The F-4 Phantom II has its first flight

On this day in 1958, the F-4 Phantom II had its first flight.

The F-4 Phantom II is a two-seat, twin-engine, all-weather, long-range supersonic interceptor/fighter/bomber that was originally developed for the Navy by McDonnel Aircraft. It entered service with the Navy in 1960 and, after proving how highly adaptable the aircraft was, was also adopted by the US Marine Corps and the US Air Force. By the mid 1960’s, it had become a major part of their perspective airwings.

The F-4 saw extensive use in the Vietnam War as an air superiority fighter for the Navy and Air Force and also in ground-attack and reconnaissance roles late in the war. The F-4 holds the distinction of being the last fighter of the 20th century that was flown to achieve “ace” status, with the USAF having one pilot and two WSO’s and the USN having one pilot and one RIO achieve five aerial kills. It also holds the distinction of being the only aircraft to serve with both the US Navy Blue Angels (who flew the F-4J from 1969-1974) and the US Air Force Thunderbirds (who flew the F-4E from 1969-1973).

One major issue with the F-4 Phantom was the copious amounts of black smoke the original J-79 engines produced at military power, making the F-4 very easy for enemy forces to spot. To address this issue in combat, pilots would run one engine at reduced power and the other at afterburner. This produced an equivalent amount of thrust as running both engines at regular power and eliminated the smoke. This issue was rectified with the upgrade to the J-79-GE-17 smokeless engines that were installed in the F-4 starting in 1972.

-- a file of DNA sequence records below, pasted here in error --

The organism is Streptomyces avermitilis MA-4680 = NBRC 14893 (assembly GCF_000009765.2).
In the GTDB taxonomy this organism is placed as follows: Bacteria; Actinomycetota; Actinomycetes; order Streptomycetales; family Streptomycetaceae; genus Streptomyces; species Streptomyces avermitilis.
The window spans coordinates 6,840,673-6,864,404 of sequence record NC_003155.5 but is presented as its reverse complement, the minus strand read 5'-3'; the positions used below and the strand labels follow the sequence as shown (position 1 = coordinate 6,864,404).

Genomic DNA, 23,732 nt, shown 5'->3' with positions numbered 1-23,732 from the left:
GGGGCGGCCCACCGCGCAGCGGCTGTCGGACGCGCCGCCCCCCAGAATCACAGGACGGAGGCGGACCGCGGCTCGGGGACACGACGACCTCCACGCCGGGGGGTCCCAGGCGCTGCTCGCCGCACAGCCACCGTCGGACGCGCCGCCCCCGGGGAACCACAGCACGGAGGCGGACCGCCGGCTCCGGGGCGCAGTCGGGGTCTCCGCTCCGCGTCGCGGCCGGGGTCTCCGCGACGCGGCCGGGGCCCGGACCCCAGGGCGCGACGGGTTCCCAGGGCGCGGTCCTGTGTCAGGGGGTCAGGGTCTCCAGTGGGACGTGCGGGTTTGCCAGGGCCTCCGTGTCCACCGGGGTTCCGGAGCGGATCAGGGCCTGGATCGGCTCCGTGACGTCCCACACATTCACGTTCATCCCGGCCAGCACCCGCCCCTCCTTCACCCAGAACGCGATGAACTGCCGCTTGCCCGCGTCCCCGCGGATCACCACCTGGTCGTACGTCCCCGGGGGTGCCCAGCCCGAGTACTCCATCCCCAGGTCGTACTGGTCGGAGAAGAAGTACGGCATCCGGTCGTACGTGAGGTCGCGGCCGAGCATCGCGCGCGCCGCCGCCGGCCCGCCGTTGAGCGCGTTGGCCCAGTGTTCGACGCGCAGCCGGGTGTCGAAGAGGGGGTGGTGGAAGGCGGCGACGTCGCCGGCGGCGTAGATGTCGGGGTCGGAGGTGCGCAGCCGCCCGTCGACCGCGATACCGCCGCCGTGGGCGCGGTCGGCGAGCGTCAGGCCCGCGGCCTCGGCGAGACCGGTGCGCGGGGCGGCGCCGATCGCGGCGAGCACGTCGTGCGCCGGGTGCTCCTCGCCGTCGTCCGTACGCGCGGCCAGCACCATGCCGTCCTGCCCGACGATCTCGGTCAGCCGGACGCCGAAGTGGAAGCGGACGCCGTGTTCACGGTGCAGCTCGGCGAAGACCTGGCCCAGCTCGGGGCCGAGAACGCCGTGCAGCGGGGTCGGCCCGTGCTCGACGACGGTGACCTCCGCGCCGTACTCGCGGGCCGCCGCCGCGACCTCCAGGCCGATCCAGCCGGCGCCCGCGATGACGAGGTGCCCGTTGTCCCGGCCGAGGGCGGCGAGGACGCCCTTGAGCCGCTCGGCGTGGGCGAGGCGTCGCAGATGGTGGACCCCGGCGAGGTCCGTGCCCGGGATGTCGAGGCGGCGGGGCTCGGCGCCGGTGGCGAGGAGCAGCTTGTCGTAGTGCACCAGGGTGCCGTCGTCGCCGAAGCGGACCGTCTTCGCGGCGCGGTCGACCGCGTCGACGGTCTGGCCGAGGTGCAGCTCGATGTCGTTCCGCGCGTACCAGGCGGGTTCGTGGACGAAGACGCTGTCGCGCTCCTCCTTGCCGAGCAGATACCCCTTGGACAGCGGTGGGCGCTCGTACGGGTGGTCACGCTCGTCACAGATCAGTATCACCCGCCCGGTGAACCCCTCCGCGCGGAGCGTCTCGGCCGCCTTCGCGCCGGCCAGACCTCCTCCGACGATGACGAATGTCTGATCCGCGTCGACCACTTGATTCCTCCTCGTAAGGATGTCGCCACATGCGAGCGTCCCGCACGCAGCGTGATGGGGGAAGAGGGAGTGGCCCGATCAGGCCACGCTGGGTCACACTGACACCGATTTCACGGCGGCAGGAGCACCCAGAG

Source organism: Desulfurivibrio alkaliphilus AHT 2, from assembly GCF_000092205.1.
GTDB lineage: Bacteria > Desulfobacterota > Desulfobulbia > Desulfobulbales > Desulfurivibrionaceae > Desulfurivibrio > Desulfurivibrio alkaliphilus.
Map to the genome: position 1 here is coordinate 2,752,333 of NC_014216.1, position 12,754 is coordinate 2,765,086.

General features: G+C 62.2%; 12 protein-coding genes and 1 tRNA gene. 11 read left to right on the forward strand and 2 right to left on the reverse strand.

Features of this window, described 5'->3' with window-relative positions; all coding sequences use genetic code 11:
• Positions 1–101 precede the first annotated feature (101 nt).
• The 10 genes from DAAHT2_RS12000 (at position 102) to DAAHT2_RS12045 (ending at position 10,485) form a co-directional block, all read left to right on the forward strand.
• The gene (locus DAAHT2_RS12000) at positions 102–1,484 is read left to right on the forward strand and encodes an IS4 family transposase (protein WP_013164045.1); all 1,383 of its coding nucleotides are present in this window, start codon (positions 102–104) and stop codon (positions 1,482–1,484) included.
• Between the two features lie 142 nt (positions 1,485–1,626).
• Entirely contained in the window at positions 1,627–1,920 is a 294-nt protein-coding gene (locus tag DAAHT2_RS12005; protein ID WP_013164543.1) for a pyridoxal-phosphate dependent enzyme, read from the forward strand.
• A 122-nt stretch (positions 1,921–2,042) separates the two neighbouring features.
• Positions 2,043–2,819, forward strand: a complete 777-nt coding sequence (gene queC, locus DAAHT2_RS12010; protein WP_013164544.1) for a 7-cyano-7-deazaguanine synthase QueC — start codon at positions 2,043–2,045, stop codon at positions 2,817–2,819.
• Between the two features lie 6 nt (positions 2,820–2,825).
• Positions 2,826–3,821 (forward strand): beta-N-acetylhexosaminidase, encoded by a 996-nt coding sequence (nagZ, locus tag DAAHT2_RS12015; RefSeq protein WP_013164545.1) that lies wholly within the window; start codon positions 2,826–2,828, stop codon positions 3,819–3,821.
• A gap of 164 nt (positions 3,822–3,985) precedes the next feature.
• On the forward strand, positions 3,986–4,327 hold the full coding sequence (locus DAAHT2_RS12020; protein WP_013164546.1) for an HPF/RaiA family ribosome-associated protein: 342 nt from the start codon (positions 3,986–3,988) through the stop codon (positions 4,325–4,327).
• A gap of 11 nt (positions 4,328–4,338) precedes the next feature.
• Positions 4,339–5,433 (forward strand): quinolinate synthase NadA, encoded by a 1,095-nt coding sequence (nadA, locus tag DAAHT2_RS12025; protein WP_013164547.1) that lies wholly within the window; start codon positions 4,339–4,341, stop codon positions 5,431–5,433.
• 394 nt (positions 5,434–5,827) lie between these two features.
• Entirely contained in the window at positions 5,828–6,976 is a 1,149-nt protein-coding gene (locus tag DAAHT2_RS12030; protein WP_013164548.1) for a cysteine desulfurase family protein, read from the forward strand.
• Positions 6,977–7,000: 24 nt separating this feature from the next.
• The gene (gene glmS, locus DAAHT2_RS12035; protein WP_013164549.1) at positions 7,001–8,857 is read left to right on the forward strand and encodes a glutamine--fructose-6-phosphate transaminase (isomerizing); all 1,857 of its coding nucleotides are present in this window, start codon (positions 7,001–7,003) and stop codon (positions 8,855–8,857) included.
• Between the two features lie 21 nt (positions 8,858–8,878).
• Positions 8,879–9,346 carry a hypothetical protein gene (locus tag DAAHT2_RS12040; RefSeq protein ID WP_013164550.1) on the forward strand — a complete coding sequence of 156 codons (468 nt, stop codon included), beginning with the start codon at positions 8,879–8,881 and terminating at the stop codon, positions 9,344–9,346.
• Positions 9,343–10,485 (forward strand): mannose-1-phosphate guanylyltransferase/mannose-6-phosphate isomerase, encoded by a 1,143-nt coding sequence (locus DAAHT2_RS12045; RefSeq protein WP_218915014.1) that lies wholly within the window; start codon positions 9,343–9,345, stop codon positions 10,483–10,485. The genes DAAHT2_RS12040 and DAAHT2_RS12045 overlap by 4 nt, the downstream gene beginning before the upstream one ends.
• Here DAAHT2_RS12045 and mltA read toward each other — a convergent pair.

The F-4 remained a major component of US air power until it began to be replaced by more modern aircraft, mainly the F-14 Tomcat, F/A-18 Hornet, F-15 Eagle and F-16 Falcon. The F-4 Phantom is currently in service as the QF-4 Phantom II and is being used as a remotely piloted aircraft for use in surface-to-air and air-to-air missile tests.

And, on a personal, note… PHANTOMS PHOREVER!!!!



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